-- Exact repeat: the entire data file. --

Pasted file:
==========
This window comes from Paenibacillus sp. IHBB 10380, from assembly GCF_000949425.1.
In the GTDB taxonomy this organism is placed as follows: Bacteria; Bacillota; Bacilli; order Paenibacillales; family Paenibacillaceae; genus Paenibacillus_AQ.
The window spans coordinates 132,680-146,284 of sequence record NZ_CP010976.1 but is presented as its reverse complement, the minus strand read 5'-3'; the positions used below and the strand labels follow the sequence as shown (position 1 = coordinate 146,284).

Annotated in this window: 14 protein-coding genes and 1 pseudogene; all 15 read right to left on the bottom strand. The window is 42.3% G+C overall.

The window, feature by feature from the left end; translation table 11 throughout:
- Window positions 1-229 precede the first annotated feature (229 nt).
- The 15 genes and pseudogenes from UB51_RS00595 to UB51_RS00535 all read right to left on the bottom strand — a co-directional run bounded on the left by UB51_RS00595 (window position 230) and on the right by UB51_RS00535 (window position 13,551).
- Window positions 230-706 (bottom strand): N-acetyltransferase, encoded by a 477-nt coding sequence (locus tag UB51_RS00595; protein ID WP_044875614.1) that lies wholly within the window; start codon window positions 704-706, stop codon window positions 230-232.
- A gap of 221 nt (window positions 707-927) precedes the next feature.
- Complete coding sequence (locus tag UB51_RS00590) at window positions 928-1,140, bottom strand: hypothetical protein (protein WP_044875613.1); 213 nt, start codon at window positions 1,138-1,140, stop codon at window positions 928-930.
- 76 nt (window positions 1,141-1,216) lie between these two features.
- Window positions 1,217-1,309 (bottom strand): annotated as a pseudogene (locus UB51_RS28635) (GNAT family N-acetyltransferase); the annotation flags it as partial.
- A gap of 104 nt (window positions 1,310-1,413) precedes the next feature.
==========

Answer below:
This window comes from Paenibacillus sp. IHBB 10380, from assembly GCF_000949425.1.
In the GTDB taxonomy this organism is placed as follows: Bacteria; Bacillota; Bacilli; order Paenibacillales; family Paenibacillaceae; genus Paenibacillus_AQ.
The window spans coordinates 132,680-146,284 of sequence record NZ_CP010976.1 but is presented as its reverse complement, the minus strand read 5'-3'; the positions used below and the strand labels follow the sequence as shown (position 1 = coordinate 146,284).

Annotated in this window: 14 protein-coding genes and 1 pseudogene; all 15 read right to left on the bottom strand. The window is 42.3% G+C overall.

The window, feature by feature from the left end; translation table 11 throughout:
- Window positions 1-229 precede the first annotated feature (229 nt).
- The 15 genes and pseudogenes from UB51_RS00595 to UB51_RS00535 all read right to left on the bottom strand — a co-directional run bounded on the left by UB51_RS00595 (window position 230) and on the right by UB51_RS00535 (window position 13,551).
- Window positions 230-706 (bottom strand): N-acetyltransferase, encoded by a 477-nt coding sequence (locus tag UB51_RS00595; protein ID WP_044875614.1) that lies wholly within the window; start codon window positions 704-706, stop codon window positions 230-232.
- A gap of 221 nt (window positions 707-927) precedes the next feature.
- Complete coding sequence (locus tag UB51_RS00590) at window positions 928-1,140, bottom strand: hypothetical protein (protein WP_044875613.1); 213 nt, start codon at window positions 1,138-1,140, stop codon at window positions 928-930.
- 76 nt (window positions 1,141-1,216) lie between these two features.
- Window positions 1,217-1,309 (bottom strand): annotated as a pseudogene (locus UB51_RS28635) (GNAT family N-acetyltransferase); the annotation flags it as partial.
- A gap of 104 nt (window positions 1,310-1,413) precedes the next feature.